Cam Newton provides Thanksgiving meals to 1,300 underprivileged kids

Cam Newton provides Thanksgiving meals to 1,300 underprivileged kids

CHARLOTTE, N.C. — The emcee told the crowd to scream so loud that people in Concord would be able to hear them.

While it's unclear if the applause made its way to Cabarrus County, the roar of 1,300 kids Monday night did reverberate throughout the TopGolf driving range.

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Carolina Panthers Cam Newton later said that sound is what he misses the most.

"That is what you miss the most, interacting with fans," Newton said. "It has just been a long process, but yet doing things like this can put anybody in a great holiday spirit."

Newton's season-ending injury did not prevent the star quarterback from hosting 1,300 kids for a night out at TopGolf and a Thanksgiving meal. This is the eighth year of the Cam's Thanksgiving Jam. Children also left with a meal for their families.

"I really, really miss you," Newton told the crowd. "Thank you for helping me fix my issue."

When he wasn't dishing out food, Newton could be found laughing with kids and taking selfies.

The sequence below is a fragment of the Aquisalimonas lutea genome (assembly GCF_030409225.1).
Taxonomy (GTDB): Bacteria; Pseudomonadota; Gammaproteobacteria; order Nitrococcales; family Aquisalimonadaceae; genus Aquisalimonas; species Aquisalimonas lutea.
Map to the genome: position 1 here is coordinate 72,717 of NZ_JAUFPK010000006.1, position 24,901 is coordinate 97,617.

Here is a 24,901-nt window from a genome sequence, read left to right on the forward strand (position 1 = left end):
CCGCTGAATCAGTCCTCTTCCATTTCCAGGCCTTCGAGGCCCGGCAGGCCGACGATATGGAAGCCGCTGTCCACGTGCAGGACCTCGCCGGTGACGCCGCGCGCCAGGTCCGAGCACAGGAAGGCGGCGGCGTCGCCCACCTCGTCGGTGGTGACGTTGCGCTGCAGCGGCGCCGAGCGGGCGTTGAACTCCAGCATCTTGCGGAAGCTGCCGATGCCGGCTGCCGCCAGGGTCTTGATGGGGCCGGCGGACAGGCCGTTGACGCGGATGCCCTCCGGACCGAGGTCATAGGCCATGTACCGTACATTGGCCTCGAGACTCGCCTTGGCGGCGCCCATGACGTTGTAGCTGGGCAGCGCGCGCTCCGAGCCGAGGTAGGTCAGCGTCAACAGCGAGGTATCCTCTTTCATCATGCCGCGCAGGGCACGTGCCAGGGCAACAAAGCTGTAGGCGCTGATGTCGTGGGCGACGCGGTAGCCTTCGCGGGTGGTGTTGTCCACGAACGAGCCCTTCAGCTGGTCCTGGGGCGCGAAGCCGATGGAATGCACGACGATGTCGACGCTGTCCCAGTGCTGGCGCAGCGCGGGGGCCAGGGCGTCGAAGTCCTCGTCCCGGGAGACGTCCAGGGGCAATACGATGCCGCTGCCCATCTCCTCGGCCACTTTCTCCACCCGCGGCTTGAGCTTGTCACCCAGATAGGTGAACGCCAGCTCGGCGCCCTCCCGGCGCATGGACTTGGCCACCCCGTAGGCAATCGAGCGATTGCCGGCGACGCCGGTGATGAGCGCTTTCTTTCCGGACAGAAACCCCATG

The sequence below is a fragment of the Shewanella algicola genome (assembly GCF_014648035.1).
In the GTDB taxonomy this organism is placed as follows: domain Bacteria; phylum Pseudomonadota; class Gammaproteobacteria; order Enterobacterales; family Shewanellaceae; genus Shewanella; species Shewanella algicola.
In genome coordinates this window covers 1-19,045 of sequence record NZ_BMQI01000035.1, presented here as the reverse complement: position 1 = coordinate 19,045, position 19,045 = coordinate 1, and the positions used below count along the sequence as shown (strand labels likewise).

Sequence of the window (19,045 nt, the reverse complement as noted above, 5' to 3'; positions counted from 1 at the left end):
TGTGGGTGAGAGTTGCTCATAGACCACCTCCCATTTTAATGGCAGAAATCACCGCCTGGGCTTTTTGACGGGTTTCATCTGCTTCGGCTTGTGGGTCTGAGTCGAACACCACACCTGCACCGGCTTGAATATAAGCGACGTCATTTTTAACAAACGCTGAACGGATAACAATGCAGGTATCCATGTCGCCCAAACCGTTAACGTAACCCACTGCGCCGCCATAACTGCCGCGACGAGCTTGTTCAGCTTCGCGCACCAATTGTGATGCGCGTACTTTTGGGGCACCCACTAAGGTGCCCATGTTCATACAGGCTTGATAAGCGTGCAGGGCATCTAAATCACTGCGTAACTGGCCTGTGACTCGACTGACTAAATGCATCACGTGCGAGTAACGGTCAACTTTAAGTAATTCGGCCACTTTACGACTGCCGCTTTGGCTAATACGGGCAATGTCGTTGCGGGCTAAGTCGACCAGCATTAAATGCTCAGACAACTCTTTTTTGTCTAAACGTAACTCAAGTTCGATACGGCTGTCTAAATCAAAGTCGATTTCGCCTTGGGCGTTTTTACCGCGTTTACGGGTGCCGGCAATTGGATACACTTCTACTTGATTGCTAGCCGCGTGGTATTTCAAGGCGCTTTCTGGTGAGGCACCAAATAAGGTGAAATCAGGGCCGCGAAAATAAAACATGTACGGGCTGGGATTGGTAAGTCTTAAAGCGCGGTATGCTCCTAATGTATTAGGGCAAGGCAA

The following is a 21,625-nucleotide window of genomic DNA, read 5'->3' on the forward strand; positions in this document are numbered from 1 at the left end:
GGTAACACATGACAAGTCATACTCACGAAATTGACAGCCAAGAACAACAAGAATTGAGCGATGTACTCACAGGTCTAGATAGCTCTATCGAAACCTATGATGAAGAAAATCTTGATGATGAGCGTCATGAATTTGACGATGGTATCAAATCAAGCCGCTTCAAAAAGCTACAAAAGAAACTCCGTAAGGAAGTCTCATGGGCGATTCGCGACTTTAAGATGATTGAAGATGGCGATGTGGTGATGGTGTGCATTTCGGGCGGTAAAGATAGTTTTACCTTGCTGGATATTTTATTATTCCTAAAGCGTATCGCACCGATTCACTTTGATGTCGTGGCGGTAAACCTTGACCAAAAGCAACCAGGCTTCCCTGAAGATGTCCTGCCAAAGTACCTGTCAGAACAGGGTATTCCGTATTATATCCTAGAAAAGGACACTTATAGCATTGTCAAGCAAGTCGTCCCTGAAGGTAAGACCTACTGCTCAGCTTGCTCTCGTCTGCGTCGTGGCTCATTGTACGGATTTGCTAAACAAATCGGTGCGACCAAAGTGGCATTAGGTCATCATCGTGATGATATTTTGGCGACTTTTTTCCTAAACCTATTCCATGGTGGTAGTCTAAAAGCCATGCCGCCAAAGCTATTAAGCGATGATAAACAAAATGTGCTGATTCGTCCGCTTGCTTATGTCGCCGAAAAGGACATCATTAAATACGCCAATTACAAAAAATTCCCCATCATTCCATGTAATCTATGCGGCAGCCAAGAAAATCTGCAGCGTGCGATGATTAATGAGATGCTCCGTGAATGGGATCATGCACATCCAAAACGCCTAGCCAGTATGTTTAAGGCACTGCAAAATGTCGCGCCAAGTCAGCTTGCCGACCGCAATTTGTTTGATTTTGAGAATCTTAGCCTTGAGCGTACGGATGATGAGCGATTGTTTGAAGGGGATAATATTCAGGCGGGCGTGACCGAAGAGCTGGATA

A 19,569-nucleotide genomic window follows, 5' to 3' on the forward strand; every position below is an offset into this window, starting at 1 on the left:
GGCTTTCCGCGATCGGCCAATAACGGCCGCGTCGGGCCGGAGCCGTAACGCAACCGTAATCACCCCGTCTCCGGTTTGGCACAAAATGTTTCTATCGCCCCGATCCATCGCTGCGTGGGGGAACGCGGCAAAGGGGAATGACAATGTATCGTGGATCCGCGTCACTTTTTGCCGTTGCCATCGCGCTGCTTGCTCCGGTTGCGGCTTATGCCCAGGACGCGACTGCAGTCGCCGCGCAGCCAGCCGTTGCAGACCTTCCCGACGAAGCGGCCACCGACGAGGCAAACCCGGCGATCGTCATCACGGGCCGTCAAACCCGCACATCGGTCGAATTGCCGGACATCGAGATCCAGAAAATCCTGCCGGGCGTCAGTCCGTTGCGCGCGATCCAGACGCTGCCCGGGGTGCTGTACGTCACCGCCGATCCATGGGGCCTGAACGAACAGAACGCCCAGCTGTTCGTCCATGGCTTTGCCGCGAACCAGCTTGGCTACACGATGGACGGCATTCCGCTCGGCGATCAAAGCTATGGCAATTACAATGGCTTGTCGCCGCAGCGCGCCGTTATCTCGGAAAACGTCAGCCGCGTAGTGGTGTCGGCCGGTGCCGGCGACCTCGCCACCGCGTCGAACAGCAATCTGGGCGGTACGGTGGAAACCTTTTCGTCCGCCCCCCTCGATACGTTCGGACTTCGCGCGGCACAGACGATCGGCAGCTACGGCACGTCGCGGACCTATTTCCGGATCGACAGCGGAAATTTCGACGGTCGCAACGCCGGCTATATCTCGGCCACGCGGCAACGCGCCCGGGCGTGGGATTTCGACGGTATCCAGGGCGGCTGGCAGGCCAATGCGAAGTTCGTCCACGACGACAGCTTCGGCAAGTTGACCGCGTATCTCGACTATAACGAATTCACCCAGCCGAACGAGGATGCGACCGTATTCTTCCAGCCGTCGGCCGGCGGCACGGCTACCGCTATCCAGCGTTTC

Newton said the most popular question for him was, "Did you make the food?"

During a news conference after the food was served, Newton told reporters the event helped lift his spirit.

"It has been a trying year for me in multiple ways… but at the end of the day, being in this type of atmosphere helps you and would help anyone," he said. "This is what the holidays are really about, giving back in many more ways than one. Doing things that impact the community is just as important as your performance on the field."

As much as the event helped Newton, it had an even larger effect on the hundreds of kids in attendance.

"This is honestly one of the best days of my life," Harlem Henry said.

"For some people, they don't have enough money to see Cam Newton. They can come here and have fun and eat some food and see Cam Newton, too," Jon'Tavion Carter said.

"I think it is so nice of him to share his love," BeeEra Coufar said.

Asked why Newton started this tradition, the quarterback said he wants to inspire people on and off the football field.

"Looking forward to countless more years in Charlotte to impact the community outside the game of football," Newton said. "I just wanted to leave my mark like I said outside the game of football."

In the kids' eyes, he's not just a quarterback.

"He's a great person for providing this for us," Key'Terrion Nelson said.

The children consider Newton a leader and a role model.

"He is a great supportive friend," Henry said.

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